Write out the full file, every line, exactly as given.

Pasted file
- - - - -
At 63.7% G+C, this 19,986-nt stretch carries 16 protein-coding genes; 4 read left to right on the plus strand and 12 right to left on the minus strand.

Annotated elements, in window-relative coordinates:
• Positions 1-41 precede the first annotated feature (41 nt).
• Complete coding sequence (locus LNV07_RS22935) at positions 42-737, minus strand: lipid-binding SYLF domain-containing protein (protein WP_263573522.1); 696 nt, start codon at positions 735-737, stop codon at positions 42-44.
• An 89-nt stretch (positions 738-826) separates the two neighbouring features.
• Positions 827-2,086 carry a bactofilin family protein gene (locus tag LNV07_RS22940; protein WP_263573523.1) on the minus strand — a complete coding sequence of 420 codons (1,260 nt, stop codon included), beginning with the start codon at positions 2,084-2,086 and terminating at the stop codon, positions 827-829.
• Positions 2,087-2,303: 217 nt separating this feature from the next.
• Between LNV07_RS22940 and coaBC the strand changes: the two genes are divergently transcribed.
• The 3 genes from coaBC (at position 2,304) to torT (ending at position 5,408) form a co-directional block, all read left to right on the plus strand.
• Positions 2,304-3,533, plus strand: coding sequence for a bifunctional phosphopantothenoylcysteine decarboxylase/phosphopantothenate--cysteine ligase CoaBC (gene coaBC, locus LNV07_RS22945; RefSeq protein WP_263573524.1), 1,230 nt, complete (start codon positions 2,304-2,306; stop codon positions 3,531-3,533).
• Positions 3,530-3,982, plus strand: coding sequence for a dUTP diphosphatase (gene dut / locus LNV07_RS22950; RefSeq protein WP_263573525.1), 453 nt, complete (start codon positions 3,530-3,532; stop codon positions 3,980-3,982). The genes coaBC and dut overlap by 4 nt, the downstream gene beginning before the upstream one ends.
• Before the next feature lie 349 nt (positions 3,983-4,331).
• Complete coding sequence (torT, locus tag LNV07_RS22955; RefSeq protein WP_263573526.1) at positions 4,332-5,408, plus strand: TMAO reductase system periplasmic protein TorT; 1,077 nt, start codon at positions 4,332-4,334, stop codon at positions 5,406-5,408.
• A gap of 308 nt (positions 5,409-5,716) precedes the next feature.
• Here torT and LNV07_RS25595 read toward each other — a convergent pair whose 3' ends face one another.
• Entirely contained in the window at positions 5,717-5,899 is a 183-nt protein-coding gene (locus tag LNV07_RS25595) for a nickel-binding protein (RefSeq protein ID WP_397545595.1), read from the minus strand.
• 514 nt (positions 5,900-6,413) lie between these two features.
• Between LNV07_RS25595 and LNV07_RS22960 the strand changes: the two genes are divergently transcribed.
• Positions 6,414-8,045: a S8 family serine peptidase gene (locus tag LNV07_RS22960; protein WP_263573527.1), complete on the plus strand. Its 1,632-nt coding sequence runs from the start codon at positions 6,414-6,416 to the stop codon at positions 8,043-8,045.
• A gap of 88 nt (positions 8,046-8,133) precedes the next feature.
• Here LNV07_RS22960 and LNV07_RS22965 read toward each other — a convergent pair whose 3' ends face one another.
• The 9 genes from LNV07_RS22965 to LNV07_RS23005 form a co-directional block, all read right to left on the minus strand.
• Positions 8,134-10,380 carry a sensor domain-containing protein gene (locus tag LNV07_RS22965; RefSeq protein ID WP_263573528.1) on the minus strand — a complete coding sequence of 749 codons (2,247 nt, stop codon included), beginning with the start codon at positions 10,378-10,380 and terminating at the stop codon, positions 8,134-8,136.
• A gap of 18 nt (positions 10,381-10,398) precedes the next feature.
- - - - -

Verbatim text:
At 63.7% G+C, this 19,986-nt stretch carries 16 protein-coding genes; 4 read left to right on the plus strand and 12 right to left on the minus strand.

Annotated elements, in window-relative coordinates:
• Positions 1-41 precede the first annotated feature (41 nt).
• Complete coding sequence (locus LNV07_RS22935) at positions 42-737, minus strand: lipid-binding SYLF domain-containing protein (protein WP_263573522.1); 696 nt, start codon at positions 735-737, stop codon at positions 42-44.
• An 89-nt stretch (positions 738-826) separates the two neighbouring features.
• Positions 827-2,086 carry a bactofilin family protein gene (locus tag LNV07_RS22940; protein WP_263573523.1) on the minus strand — a complete coding sequence of 420 codons (1,260 nt, stop codon included), beginning with the start codon at positions 2,084-2,086 and terminating at the stop codon, positions 827-829.
• Positions 2,087-2,303: 217 nt separating this feature from the next.
• Between LNV07_RS22940 and coaBC the strand changes: the two genes are divergently transcribed.
• The 3 genes from coaBC (at position 2,304) to torT (ending at position 5,408) form a co-directional block, all read left to right on the plus strand.
• Positions 2,304-3,533, plus strand: coding sequence for a bifunctional phosphopantothenoylcysteine decarboxylase/phosphopantothenate--cysteine ligase CoaBC (gene coaBC, locus LNV07_RS22945; RefSeq protein WP_263573524.1), 1,230 nt, complete (start codon positions 2,304-2,306; stop codon positions 3,531-3,533).
• Positions 3,530-3,982, plus strand: coding sequence for a dUTP diphosphatase (gene dut / locus LNV07_RS22950; RefSeq protein WP_263573525.1), 453 nt, complete (start codon positions 3,530-3,532; stop codon positions 3,980-3,982). The genes coaBC and dut overlap by 4 nt, the downstream gene beginning before the upstream one ends.
• Before the next feature lie 349 nt (positions 3,983-4,331).
• Complete coding sequence (torT, locus tag LNV07_RS22955; RefSeq protein WP_263573526.1) at positions 4,332-5,408, plus strand: TMAO reductase system periplasmic protein TorT; 1,077 nt, start codon at positions 4,332-4,334, stop codon at positions 5,406-5,408.
• A gap of 308 nt (positions 5,409-5,716) precedes the next feature.
• Here torT and LNV07_RS25595 read toward each other — a convergent pair whose 3' ends face one another.
• Entirely contained in the window at positions 5,717-5,899 is a 183-nt protein-coding gene (locus tag LNV07_RS25595) for a nickel-binding protein (RefSeq protein ID WP_397545595.1), read from the minus strand.
• 514 nt (positions 5,900-6,413) lie between these two features.
• Between LNV07_RS25595 and LNV07_RS22960 the strand changes: the two genes are divergently transcribed.
• Positions 6,414-8,045: a S8 family serine peptidase gene (locus tag LNV07_RS22960; protein WP_263573527.1), complete on the plus strand. Its 1,632-nt coding sequence runs from the start codon at positions 6,414-6,416 to the stop codon at positions 8,043-8,045.
• A gap of 88 nt (positions 8,046-8,133) precedes the next feature.
• Here LNV07_RS22960 and LNV07_RS22965 read toward each other — a convergent pair whose 3' ends face one another.
• The 9 genes from LNV07_RS22965 to LNV07_RS23005 form a co-directional block, all read right to left on the minus strand.
• Positions 8,134-10,380 carry a sensor domain-containing protein gene (locus tag LNV07_RS22965; RefSeq protein ID WP_263573528.1) on the minus strand — a complete coding sequence of 749 codons (2,247 nt, stop codon included), beginning with the start codon at positions 10,378-10,380 and terminating at the stop codon, positions 8,134-8,136.
• A gap of 18 nt (positions 10,381-10,398) precedes the next feature.